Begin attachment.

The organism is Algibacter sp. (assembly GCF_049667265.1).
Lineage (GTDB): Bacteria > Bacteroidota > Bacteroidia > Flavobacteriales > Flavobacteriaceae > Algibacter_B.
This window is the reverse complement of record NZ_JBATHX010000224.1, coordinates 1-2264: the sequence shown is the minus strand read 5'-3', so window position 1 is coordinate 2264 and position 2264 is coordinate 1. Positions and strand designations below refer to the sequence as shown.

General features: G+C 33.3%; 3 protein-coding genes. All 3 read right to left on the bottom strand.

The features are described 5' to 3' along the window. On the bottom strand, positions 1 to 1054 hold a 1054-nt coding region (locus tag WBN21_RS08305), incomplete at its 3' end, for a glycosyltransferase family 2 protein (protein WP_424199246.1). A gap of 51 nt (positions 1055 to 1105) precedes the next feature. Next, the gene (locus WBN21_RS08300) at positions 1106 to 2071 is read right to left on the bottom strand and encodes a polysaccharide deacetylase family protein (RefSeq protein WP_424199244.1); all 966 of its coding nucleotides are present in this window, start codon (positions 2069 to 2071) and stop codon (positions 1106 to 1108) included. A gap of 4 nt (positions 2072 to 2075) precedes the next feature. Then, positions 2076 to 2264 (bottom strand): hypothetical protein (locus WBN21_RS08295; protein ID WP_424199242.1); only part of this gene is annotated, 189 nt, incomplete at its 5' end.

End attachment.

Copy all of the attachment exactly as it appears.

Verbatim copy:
The organism is Algibacter sp. (assembly GCF_049667265.1).
Lineage (GTDB): Bacteria > Bacteroidota > Bacteroidia > Flavobacteriales > Flavobacteriaceae > Algibacter_B.
This window is the reverse complement of record NZ_JBATHX010000224.1, coordinates 1-2264: the sequence shown is the minus strand read 5'-3', so window position 1 is coordinate 2264 and position 2264 is coordinate 1. Positions and strand designations below refer to the sequence as shown.

General features: G+C 33.3%; 3 protein-coding genes. All 3 read right to left on the bottom strand.

The features are described 5' to 3' along the window. On the bottom strand, positions 1 to 1054 hold a 1054-nt coding region (locus tag WBN21_RS08305), incomplete at its 3' end, for a glycosyltransferase family 2 protein (protein WP_424199246.1). A gap of 51 nt (positions 1055 to 1105) precedes the next feature. Next, the gene (locus WBN21_RS08300) at positions 1106 to 2071 is read right to left on the bottom strand and encodes a polysaccharide deacetylase family protein (RefSeq protein WP_424199244.1); all 966 of its coding nucleotides are present in this window, start codon (positions 2069 to 2071) and stop codon (positions 1106 to 1108) included. A gap of 4 nt (positions 2072 to 2075) precedes the next feature. Then, positions 2076 to 2264 (bottom strand): hypothetical protein (locus WBN21_RS08295; protein ID WP_424199242.1); only part of this gene is annotated, 189 nt, incomplete at its 5' end.